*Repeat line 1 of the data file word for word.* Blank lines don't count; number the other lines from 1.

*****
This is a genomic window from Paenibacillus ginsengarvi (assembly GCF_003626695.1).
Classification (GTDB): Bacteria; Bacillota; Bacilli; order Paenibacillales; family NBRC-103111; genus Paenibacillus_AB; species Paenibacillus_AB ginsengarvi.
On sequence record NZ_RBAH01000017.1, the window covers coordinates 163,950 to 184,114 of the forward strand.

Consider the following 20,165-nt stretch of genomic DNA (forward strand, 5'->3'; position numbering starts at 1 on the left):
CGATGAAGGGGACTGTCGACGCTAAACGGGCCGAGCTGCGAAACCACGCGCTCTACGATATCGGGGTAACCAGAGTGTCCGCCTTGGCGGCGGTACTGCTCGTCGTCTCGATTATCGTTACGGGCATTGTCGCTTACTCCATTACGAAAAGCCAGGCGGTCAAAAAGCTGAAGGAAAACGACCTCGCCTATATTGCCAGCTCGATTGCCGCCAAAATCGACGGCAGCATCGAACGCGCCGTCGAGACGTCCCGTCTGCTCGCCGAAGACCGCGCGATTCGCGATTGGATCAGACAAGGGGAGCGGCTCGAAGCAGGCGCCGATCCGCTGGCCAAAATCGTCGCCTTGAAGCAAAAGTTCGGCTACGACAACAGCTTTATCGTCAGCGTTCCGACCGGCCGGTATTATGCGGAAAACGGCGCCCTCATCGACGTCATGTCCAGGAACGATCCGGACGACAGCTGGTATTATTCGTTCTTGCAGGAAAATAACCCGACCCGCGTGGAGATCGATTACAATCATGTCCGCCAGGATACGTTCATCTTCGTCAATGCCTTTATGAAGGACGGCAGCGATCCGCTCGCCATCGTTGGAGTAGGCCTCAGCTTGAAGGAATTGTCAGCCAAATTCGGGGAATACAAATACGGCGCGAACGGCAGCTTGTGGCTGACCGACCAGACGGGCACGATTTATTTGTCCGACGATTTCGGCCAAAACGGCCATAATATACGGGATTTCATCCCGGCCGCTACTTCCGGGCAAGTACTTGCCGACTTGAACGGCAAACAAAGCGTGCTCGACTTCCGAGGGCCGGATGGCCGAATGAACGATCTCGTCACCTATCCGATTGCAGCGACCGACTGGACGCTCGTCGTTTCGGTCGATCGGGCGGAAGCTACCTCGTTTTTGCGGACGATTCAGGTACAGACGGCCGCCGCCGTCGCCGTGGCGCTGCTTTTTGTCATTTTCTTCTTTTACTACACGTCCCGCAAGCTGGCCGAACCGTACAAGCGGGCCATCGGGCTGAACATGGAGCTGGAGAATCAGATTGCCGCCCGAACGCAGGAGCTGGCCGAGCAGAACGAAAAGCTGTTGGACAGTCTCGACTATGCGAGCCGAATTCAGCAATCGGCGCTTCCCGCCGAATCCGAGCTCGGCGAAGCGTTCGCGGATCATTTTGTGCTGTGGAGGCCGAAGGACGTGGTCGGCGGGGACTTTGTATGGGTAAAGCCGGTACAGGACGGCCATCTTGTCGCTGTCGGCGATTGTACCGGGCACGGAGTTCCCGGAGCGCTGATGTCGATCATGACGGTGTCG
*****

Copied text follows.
This is a genomic window from Paenibacillus ginsengarvi (assembly GCF_003626695.1).